Donald Trump’s last-minute decision to withdraw from the seventh Republican presidential primary debate Thursday night thrust his closest rival, Senator Ted Cruz, where he’s seemingly always wanted to be: at center stage.

Cruz is the most seasoned debater of all the Republican candidates, and Trump’s absence created a vacuum that Cruz could have filled with his typical brio. Instead, at a moment that presented Cruz as much opportunity and peril as any in his political career, he offered up his worst performance of the cycle.

Some of the blows Cruz suffered were self-inflicted, but there was more working against him than nerves and an unflattering limelight. Like so many elected Republicans and GOP operatives who have aligned with Trump to abate Cruz’s rise, the moderators and other candidates teamed up to damage him. To some small extent, this vindicated Trump’s decision to bow out in advance. But to a greater degree, the debate was a microcosm of the Republican establishment’s peculiar commitment to making Cruz, rather than Trump, their main target.

Cruz began the debate with characteristically unctuous panache. Asked what message Trump’s withdrawal sent to Iowa voters, Cruz delivered a pithy spoof of the absentee frontrunner. “[L]et me say I’m a maniac and everyone on this stage is stupid, fat, and ugly. And Ben, you’re a terrible surgeon. Now that we’ve gotten the Donald Trump portion out of the way, I want to thank everyone here for showing the men and women of Iowa the respect to show up and make the case to the people of this state and the people of the country why each of us believe we would make the best commander-in-chief.”

But for the rest of the debate’s first half, Cruz seemed lost. After moderators invoked Cruz in a series of questions (to Rand Paul, Marco Rubio, Chris Christie, and Jeb Bush) designed either to draw him into maximal conflict or sully his name, Cruz interjected angrily.

“I would note that that the last four questions have been, ‘Rand, please attack Ted. Marco, please attack Ted. Chris, please attack Ted. Jeb, please attack Ted.’”

Cruz was attempting to reprise his breakout moment from late October, when he excoriated CNBC moderators for provoking other candidates to attack each other. The difference is that this time he was whining on his own behalf, not on behalf of his fellow debaters, and it went over much, much worse.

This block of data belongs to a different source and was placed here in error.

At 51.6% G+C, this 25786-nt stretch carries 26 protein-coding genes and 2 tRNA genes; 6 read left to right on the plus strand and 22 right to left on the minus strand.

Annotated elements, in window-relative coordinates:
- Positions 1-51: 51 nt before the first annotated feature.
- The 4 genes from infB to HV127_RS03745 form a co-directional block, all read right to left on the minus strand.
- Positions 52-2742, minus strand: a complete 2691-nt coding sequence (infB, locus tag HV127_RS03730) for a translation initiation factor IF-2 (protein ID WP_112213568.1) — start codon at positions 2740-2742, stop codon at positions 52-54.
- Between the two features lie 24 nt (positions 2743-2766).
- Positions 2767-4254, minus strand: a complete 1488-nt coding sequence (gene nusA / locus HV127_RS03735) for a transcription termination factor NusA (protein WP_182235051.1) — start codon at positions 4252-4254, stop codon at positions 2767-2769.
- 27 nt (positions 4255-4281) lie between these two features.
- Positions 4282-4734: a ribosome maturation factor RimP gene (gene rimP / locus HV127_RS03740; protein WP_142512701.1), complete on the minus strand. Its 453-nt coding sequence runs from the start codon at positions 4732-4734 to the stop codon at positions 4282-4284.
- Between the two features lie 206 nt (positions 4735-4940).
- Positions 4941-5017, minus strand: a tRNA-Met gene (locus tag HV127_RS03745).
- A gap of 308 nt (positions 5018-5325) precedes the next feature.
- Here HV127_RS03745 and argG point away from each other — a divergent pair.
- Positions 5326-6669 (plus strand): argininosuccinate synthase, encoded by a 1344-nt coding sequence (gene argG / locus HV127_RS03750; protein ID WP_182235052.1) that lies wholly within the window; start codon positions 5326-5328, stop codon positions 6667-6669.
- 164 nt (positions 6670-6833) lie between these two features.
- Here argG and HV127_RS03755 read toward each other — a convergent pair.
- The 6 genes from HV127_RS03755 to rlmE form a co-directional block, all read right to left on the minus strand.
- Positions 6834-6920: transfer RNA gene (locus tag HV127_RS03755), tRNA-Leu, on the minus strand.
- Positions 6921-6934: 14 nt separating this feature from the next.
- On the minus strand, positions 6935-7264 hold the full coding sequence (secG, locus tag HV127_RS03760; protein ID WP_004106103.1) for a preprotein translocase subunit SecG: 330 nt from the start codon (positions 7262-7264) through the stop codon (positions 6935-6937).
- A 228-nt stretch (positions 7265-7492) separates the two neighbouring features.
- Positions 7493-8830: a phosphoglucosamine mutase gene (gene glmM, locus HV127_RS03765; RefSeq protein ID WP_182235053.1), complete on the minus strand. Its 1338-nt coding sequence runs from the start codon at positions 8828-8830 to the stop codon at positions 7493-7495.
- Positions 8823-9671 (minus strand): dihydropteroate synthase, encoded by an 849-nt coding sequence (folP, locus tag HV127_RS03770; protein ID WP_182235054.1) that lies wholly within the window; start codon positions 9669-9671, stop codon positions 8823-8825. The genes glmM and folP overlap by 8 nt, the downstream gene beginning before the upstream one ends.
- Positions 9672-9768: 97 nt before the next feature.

“It is a debate, sir,” Fox’s Chris Wallace reminded him.

“A debate actually is a policy issue,” Cruz responded, betraying an impressive unfamiliarity with the timbre of the race he’s participating in. As if to contradict his own objection, Cruz sought to regain footing by defending his opposition to the Affordable Care Act with five provably false claims. “We have seen now in six years of Obamacare that it has been a disaster. It is the biggest job-killer in this country. Millions of Americans have lost their jobs, have been forced into part-time work, have lost their health insurance, have lost their doctors, have seen their premiums skyrocket.” (In fact, the economy has added jobs every month since Obamacare passed and at a remarkably steady pace. Millions of Americans have gained employment in that stretch, overwhelmingly full time employment. Millions more have gained health insurance, and premiums are lower now than they were projected to be if Obamacare had never passed).

Cruz entered the debate in the midst of a dangerous slide in the Iowa polls, battered both by Trump to his right and everyone else to his left. In an effort to repossess himself, Cruz has been simultaneously attacking and mimicking Trump all week. He called Trump fragile, then offered to participate in an unsanctioned one-on-one debate with him; he offered to give money to charity should Trump accept his challenge, just as Trump did five years ago when he challenged President Obama to produce his birth certificate. None of it has worked. And yet tonight, despite this strategy’s obvious shortcomings—as if to admit he’s running out of options—he tried one more time. 

“I will say this,” Cruz sighed. “Gosh, if you guys ask one more mean question I may have to leave the stage.”

If Thursday’s debate was any indication, he will be doing so in much more consequential fashion very soon.